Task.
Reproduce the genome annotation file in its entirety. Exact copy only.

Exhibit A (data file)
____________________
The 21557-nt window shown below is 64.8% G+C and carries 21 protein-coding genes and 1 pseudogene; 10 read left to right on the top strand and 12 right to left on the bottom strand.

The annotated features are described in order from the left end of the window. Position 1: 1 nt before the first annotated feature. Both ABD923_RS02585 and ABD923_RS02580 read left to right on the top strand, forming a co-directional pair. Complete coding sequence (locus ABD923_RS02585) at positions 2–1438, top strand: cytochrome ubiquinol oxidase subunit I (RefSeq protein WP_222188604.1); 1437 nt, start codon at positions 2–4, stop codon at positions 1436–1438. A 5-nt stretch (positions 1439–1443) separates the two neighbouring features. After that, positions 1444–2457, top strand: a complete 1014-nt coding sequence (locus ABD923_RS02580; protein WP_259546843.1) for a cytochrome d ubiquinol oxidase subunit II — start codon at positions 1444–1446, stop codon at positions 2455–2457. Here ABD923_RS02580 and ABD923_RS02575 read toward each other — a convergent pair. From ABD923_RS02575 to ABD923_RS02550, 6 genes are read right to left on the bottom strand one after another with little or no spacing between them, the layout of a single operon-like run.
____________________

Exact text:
The 21557-nt window shown below is 64.8% G+C and carries 21 protein-coding genes and 1 pseudogene; 10 read left to right on the top strand and 12 right to left on the bottom strand.

The annotated features are described in order from the left end of the window. Position 1: 1 nt before the first annotated feature. Both ABD923_RS02585 and ABD923_RS02580 read left to right on the top strand, forming a co-directional pair. Complete coding sequence (locus ABD923_RS02585) at positions 2–1438, top strand: cytochrome ubiquinol oxidase subunit I (RefSeq protein WP_222188604.1); 1437 nt, start codon at positions 2–4, stop codon at positions 1436–1438. A 5-nt stretch (positions 1439–1443) separates the two neighbouring features. After that, positions 1444–2457, top strand: a complete 1014-nt coding sequence (locus ABD923_RS02580; protein WP_259546843.1) for a cytochrome d ubiquinol oxidase subunit II — start codon at positions 1444–1446, stop codon at positions 2455–2457. Here ABD923_RS02580 and ABD923_RS02575 read toward each other — a convergent pair. From ABD923_RS02575 to ABD923_RS02550, 6 genes are read right to left on the bottom strand one after another with little or no spacing between them, the layout of a single operon-like run.